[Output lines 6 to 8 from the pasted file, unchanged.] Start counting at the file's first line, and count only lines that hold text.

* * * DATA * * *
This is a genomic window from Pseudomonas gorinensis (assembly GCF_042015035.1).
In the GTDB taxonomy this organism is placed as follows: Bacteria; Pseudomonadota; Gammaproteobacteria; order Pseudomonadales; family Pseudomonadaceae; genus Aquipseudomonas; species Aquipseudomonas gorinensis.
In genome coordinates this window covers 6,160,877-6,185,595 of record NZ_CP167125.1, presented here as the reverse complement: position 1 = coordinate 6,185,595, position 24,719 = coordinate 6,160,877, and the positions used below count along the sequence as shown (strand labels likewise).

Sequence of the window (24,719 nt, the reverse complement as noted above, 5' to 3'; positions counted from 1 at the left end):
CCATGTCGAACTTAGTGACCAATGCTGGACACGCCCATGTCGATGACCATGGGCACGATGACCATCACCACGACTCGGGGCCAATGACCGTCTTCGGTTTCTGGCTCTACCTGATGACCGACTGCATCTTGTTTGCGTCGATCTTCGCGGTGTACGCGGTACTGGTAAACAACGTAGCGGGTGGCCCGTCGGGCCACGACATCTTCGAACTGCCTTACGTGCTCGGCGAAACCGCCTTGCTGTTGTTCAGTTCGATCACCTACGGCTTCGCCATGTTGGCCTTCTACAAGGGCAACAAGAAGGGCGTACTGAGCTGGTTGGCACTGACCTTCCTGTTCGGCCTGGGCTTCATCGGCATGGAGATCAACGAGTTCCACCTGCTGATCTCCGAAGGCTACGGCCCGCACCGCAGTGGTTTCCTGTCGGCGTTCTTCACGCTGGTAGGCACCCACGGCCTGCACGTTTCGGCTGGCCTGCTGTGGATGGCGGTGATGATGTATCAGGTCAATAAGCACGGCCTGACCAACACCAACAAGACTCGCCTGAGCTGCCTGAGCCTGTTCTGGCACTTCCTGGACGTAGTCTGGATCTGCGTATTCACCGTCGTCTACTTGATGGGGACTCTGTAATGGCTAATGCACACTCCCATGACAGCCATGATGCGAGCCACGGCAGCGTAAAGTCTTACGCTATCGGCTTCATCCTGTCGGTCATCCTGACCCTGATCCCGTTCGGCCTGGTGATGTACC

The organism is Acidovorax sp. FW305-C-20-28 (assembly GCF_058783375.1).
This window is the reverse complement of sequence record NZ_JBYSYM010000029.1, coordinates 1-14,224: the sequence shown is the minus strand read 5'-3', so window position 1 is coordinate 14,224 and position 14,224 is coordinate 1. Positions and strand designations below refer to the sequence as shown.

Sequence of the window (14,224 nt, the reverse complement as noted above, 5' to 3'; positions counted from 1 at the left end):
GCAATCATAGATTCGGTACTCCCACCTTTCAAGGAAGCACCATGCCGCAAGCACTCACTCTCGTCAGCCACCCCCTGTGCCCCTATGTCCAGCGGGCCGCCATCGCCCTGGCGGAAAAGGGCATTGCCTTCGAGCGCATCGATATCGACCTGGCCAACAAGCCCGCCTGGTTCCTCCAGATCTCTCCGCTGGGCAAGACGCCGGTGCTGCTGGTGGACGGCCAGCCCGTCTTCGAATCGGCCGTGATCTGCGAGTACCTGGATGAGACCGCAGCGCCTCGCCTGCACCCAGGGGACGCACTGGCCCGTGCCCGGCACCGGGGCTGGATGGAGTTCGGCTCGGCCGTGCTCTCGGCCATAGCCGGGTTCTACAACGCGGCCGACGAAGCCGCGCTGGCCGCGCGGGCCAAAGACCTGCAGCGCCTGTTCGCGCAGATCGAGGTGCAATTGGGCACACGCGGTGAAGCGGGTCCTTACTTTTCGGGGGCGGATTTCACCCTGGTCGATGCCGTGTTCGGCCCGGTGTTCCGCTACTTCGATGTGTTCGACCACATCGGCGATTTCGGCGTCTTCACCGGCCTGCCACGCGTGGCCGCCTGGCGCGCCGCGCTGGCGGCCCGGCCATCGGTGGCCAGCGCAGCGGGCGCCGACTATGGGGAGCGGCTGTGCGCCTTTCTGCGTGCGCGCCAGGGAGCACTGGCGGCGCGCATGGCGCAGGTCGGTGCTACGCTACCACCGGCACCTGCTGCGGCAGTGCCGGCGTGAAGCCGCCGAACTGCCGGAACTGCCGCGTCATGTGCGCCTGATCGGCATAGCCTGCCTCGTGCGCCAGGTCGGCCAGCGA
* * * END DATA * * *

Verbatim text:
The organism is Acidovorax sp. FW305-C-20-28 (assembly GCF_058783375.1).
This window is the reverse complement of sequence record NZ_JBYSYM010000029.1, coordinates 1-14,224: the sequence shown is the minus strand read 5'-3', so window position 1 is coordinate 14,224 and position 14,224 is coordinate 1. Positions and strand designations below refer to the sequence as shown.

Sequence of the window (14,224 nt, the reverse complement as noted above, 5' to 3'; positions counted from 1 at the left end):